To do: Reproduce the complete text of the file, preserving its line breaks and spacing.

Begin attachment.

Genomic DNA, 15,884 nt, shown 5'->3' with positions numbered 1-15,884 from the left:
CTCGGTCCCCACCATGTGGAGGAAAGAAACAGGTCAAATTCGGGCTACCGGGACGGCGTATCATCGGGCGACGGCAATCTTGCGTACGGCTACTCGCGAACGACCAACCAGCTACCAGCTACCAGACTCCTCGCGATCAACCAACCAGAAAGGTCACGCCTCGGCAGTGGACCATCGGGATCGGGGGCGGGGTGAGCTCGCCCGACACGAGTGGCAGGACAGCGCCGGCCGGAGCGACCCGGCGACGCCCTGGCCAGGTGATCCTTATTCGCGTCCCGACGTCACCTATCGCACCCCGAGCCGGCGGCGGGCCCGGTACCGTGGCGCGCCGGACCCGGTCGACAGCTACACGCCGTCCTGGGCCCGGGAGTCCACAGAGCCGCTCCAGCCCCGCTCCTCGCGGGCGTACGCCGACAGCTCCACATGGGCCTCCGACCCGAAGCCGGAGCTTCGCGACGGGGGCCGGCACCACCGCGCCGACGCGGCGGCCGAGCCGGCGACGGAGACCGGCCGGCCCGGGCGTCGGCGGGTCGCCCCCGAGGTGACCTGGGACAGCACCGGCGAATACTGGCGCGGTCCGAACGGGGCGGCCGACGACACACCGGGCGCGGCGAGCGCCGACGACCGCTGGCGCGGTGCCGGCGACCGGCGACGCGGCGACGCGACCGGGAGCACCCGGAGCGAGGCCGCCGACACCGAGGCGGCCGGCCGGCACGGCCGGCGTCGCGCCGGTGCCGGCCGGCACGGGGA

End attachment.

Genomic DNA, 15,884 nt, shown 5'->3' with positions numbered 1-15,884 from the left:
CTCGGTCCCCACCATGTGGAGGAAAGAAACAGGTCAAATTCGGGCTACCGGGACGGCGTATCATCGGGCGACGGCAATCTTGCGTACGGCTACTCGCGAACGACCAACCAGCTACCAGCTACCAGACTCCTCGCGATCAACCAACCAGAAAGGTCACGCCTCGGCAGTGGACCATCGGGATCGGGGGCGGGGTGAGCTCGCCCGACACGAGTGGCAGGACAGCGCCGGCCGGAGCGACCCGGCGACGCCCTGGCCAGGTGATCCTTATTCGCGTCCCGACGTCACCTATCGCACCCCGAGCCGGCGGCGGGCCCGGTACCGTGGCGCGCCGGACCCGGTCGACAGCTACACGCCGTCCTGGGCCCGGGAGTCCACAGAGCCGCTCCAGCCCCGCTCCTCGCGGGCGTACGCCGACAGCTCCACATGGGCCTCCGACCCGAAGCCGGAGCTTCGCGACGGGGGCCGGCACCACCGCGCCGACGCGGCGGCCGAGCCGGCGACGGAGACCGGCCGGCCCGGGCGTCGGCGGGTCGCCCCCGAGGTGACCTGGGACAGCACCGGCGAATACTGGCGCGGTCCGAACGGGGCGGCCGACGACACACCGGGCGCGGCGAGCGCCGACGACCGCTGGCGCGGTGCCGGCGACCGGCGACGCGGCGACGCGACCGGGAGCACCCGGAGCGAGGCCGCCGACACCGAGGCGGCCGGCCGGCACGGCCGGCGTCGCGCCGGTGCCGGCCGGCACGGGGA